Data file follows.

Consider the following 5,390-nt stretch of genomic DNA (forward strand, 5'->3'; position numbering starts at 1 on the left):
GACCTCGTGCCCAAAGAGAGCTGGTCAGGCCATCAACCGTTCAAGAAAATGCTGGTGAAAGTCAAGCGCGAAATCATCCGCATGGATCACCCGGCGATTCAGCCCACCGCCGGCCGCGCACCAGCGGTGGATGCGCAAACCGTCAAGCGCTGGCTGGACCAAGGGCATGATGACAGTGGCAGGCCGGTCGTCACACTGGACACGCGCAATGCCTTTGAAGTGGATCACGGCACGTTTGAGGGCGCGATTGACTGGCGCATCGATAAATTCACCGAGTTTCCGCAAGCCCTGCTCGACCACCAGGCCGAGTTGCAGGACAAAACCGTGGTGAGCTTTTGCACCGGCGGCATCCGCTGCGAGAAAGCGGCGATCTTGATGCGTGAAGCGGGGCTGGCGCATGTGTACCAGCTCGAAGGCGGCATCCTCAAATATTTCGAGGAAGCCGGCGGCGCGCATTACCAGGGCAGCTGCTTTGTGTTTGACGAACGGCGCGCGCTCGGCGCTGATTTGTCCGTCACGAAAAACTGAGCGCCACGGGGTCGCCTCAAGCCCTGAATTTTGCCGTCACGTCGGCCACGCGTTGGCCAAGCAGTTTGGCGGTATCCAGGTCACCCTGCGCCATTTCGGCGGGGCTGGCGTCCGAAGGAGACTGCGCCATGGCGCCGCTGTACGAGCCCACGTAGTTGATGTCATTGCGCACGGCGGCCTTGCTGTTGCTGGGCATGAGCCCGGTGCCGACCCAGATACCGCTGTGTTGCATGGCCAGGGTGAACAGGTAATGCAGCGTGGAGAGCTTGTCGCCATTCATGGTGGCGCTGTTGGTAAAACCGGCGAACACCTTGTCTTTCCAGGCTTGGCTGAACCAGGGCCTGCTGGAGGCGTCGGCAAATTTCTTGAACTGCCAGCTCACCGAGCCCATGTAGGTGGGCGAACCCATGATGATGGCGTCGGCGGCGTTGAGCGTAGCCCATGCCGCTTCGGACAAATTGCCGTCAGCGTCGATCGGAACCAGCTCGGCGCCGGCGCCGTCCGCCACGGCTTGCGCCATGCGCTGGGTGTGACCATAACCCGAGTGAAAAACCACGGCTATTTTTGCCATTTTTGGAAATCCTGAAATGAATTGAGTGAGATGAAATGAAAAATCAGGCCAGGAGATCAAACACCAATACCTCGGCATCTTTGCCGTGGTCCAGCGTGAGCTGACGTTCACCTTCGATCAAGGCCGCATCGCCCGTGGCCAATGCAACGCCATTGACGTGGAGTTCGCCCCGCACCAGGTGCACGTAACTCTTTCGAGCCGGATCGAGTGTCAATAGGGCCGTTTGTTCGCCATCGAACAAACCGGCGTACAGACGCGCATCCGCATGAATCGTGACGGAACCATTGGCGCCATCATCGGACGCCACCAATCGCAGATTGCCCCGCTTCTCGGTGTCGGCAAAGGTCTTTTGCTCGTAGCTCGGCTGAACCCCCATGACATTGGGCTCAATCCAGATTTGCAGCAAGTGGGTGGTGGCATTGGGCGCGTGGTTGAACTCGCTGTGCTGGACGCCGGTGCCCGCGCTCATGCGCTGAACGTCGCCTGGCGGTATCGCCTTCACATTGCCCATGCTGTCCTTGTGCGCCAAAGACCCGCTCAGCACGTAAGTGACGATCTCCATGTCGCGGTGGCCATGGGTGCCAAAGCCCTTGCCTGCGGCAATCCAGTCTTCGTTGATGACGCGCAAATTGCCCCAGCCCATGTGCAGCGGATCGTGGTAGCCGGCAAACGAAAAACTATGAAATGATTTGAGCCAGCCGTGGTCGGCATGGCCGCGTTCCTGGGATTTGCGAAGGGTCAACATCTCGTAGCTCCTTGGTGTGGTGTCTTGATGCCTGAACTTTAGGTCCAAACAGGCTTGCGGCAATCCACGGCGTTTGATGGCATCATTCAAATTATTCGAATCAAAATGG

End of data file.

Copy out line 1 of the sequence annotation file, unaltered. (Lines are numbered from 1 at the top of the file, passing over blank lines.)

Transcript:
Consider the following 5,390-nt stretch of genomic DNA (forward strand, 5'->3'; position numbering starts at 1 on the left):